General manager for AOL Music; former BMG mailroom boy, now go-to guy for Britney, Avril Lavigne
On Dec. 1, Evan Harrison was pacing up and down the balcony at Webster Hall. Wearing a tan trucker hat over his chin-length red head of hair and clad in an orange button-down shirt and brown sweater, he surveyed the crowd of 200 or so fans leaning over the railing, straining to get a look at Alicia Keys as, downstairs, the crowd bounced up and down to the beat of her music.
The 33-year-old convened this invitation-only concert for AOL for Broadband as part of a series of events meant to promote AOL Music, of which, at his tender age, he’s become the vice president and general manager.
He’s the man behind the upper-right-hand corner of the AOL welcome screen, where the mug of the next pop sensation looks out at some 17 million users, enticing them with the chance to hear their songs before they debut on the radio or in stores. It was Mr. Harrison’s program that broke out new acts like Avril Lavigne and Michelle Branch.
Mr. Harrison had heard Ms. Keys’ new single, which premiered on AOL Music, before anyone else there had. First Listen and “First View,” created by Mr. Harrison, have become an essential part of the major labels’ strategy for bringing their biggest acts to the market, priming them for major radio and television coverage.
When it came time to bring out Britney Spears’ new single, Mr. Harrison got the first listen-and three million people heard it on AOL before the song hit the radio.
“To me, there was a huge opportunity that radio and TV had left open,” he said. “How many songs do they really play on the radio? And MTV now focuses on their shows and less on music, so there are so few outlets for new music.
“The biggest problem with selling records is that no one knows that records are out. We saw that void and we filled it, and have invigorated the business-and artists, record labels and consumers have all taken notice.”
Now, even brand-new acts are breaking out on AOL. Six months before Ms. Lavigne released her new album, she was in the AOL music studio with an acoustic guitar recording a private performance.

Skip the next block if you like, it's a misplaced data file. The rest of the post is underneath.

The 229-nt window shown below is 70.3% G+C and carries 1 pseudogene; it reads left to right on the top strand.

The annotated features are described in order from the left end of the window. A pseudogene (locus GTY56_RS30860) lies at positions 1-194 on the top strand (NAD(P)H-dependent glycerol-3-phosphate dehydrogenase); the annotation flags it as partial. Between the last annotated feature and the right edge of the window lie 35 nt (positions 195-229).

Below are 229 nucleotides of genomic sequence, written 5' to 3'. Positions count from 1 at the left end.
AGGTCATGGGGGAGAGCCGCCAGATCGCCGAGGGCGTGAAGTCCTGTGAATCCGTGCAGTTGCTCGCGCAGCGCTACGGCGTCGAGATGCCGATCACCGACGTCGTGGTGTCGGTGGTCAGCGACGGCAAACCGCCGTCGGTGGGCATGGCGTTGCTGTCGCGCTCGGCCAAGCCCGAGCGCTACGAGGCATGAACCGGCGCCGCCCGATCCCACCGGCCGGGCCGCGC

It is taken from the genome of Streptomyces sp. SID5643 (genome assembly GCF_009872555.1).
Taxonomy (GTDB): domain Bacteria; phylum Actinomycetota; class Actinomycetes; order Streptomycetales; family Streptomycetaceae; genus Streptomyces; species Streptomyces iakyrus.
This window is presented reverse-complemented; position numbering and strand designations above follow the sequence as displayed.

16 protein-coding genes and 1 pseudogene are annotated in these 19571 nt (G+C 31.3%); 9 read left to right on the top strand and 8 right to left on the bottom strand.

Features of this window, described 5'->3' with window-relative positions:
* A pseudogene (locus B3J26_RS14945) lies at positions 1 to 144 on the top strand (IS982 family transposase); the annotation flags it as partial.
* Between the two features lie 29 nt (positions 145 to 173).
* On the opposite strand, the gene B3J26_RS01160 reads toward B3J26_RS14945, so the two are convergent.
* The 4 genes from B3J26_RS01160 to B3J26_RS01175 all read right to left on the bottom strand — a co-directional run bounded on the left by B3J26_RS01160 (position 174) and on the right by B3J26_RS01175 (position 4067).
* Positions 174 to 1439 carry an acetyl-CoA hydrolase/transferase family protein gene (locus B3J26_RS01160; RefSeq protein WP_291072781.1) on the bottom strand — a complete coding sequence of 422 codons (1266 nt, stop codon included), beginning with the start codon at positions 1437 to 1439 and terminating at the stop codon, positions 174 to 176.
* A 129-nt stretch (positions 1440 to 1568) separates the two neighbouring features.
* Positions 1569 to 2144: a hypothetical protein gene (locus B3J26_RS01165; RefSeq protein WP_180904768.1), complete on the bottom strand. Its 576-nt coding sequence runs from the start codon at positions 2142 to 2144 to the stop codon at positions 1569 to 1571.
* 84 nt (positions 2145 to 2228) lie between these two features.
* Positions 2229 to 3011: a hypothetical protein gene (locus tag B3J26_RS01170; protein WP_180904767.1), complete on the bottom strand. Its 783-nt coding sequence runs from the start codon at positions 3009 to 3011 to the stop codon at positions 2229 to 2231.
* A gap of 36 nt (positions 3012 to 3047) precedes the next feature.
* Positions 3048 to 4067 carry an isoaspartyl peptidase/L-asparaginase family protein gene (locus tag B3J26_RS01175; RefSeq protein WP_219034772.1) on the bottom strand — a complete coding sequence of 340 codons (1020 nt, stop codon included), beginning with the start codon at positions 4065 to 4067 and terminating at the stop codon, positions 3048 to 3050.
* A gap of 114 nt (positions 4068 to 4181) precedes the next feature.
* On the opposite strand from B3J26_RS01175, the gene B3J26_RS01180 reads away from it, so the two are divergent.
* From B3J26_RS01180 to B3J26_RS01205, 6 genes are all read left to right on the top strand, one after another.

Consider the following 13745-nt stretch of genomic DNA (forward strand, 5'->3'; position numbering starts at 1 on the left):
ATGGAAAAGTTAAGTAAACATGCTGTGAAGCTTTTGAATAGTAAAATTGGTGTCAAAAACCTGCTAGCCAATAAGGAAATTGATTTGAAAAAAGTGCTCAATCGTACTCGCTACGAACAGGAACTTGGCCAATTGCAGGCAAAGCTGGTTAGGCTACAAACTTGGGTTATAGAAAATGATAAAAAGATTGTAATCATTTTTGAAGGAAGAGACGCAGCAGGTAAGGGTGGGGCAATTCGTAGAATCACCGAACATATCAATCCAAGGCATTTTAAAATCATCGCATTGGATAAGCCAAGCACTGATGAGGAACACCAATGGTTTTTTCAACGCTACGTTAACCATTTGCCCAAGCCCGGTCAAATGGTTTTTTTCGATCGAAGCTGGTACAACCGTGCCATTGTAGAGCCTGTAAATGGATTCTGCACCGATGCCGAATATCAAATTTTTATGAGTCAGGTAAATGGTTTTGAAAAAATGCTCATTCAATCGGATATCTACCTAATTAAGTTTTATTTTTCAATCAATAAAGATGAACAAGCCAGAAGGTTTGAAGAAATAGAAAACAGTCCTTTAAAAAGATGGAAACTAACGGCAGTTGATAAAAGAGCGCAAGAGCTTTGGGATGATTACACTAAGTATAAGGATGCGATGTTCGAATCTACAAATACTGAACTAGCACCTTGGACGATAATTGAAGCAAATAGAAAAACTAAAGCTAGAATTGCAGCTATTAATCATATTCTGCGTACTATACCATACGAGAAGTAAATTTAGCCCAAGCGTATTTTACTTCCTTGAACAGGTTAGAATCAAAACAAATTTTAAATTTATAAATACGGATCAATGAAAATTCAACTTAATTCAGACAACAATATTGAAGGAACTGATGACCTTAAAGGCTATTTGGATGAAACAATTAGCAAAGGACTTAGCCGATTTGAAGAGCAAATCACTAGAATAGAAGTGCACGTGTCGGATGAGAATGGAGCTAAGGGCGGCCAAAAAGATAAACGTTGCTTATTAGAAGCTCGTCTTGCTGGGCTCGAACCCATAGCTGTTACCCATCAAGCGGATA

“We took a huge risk,” Mr. Harrison said of the pouty punkette. “We really put her on the map.”
Mr. Harrison’s place on the map is in Montclair, N.J., where the Jersey native lives with his wife and kids. It was in New Jersey that Mr. Harrison started his music career, behind the counter at Sam Goody, before he started a string of internships at various radio stations up and down the East Coast.
But after college, he found himself at the bottom of the ladder: in the mailroom of record company BMG on that other coast, in San Francisco. After a year, he was promoted to the sales and marketing division: He was the one who hung posters and went door-to-door to record stores pleading with store owners to play his company’s biggest acts.
Just when the shoe-leather was getting thin, BMG moved him to New York to build BMG Web sites, and with no prior knowledge of the Web, he used his marketing skills to build bugjuice.com and click2music.com. After running their online marketing for two years, he moved to AOL’s Radio City Music Hall office to build their music site. Getting in early has meant Mr. Harrison’s little Web job has put him on top of the pile-and the Internet bubble still looks pretty sturdy from where he sits.
“What I’m doing right now is changing so quickly, so I’m happy where I am,” said Mr. Harrison. “But if my career allows me to run a whole corporation, I’ll rise to the occasion!” he added with a laugh. “All I know is that I didn’t enter the mailroom of BMG saying, ‘One day I’ll be the general manager of AOL Music!'”